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  Edge of Sanity The Doctor Is Out - Of His Mind
Year: 1989
Director: Gérard Kikoïne
Stars: Anthony Perkins, Glynis Barber, Sarah Maur Thorp, David Lodge, Ben Cole, Ray Jewers, Jill Melford, Lisa Davis, Noel Coleman, Briony McRoberts, Mark Elliot, Harry Landis, Jill Pearson, Basil Hoskins, Ruth Burnett, Carolyn Cortez, Cathy Murphy, Claudia Uzy
Genre: Horror, HistoricalBuy from Amazon
Rating:  5 (from 1 vote)
Review: A little boy is on the first floor of a barn at night, spying on a woman undressing. She is welcoming her lover, and as they begin to do what comes naturally, the boys grows more and more fascinated but trying to catch a better look he slips and ends up hanging from a rope. Interrupted, the man spanks him as the woman looks on and laughs, when suddenly there is blood dripping down her face - and then Dr Henry Jekyll (Anthony Perkins) awakens. It was only a nightmare - or was it a memory? - but it represents the kind of repression Jekyll is suffering, and which could be relieved by his medical experiments...

Edge of Sanity was part of powerhouse producer of low rent entertainment Harry Alan Towers' many projects, which were often variations on classic stories. As one of his horror movies, here he had opted to combine two venerable chiller tales into one smooth conglomeration, or that was the idea at any rate, and in truth this mixture of Robert Louis Stevenson's Dr Jekyll and Mr Hyde with the actual Jack the Ripper case was not a bad idea. This was kind of Dr Jekyll and Sister Hyde without the sex change plotwise, but as for style it looked like a gory version of a T.V. movie.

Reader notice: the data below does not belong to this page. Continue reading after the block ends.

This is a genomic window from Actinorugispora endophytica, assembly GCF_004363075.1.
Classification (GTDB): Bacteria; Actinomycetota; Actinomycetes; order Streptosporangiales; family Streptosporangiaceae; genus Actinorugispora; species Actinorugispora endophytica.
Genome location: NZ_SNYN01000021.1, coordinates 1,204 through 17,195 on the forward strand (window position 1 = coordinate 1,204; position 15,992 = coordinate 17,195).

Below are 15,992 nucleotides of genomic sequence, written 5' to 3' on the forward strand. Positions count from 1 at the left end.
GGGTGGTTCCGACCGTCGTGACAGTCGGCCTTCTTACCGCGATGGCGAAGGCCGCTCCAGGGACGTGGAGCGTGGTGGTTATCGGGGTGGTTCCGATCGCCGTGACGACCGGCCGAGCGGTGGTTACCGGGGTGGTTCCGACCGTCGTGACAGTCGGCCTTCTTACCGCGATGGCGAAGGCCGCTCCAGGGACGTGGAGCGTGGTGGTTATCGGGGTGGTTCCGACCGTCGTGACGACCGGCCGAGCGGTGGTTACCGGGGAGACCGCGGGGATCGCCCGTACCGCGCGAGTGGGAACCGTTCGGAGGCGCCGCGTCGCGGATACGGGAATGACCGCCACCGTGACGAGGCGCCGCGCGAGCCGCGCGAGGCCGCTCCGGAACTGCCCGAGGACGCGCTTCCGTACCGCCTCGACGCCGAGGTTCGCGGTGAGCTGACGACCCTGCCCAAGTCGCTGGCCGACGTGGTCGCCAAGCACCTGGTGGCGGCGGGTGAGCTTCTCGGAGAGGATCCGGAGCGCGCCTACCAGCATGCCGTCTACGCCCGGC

What this film secured its reputation on was the star performance, and if you believe some commentators Perkins was ludicrously over the top when he transforms into Jekyll's evil alter ego. Yet he wasn't really, there was no yelling and eye rolling and he kept the tone more knowing, even slightly arch instead of tearing the scenery apart with his bare hands. Still, it was amusing to see the old pro play the villain even in reduced circumstances such as these, although the red eyeliner and sickly complexion the makeup artist gave him did the actor no favours.

In this telling, Jekyll becomes Hyde more by accident than design thanks to a cheeky monkey in his laboratory. Said simian knocks over a bottle which spills onto an anaesthetic Jekyll was developing and the fumes cause an unexpected (i.e. all too expected) reaction in him when he happens to inhale it. The scriptwriters decided on a drug addiction theme to this variation, so the doctor becomes addicted to inhaling the fumes, even with his own crack pipe of potion to carry around and breathe in when he needs his next fix, again, not a bad idea.

However, Perkins was patently cast for his previous performance in Crimes of Passion, another extreme thriller featuring prostitutes and there's a definite Ken Russell of the eighties style that director Gérard Kikoïne appears to be reaching for. Sadly, it's all too studied in its attempts to shock, and the elements employed to conjure a sense of delirium are too contrived and in some cases daft. For instance, when Jekyll's wife Elisabeth (Glynis Barber), who in contrast is doing charity work to assist prostitutes, sets off a hallucination in her husband, the effect is unimpressive due to the reliance on closeups of laughing faces and actresses parading around in nineteen-eighties underwear: you don't buy it. Even if he isn't as hyper here as some would say, Perkins was always welcome, and his fans will want to see one of his final starring roles. Lush music by Frédéric Talgorn.
Reviewer: Graeme Clark

 

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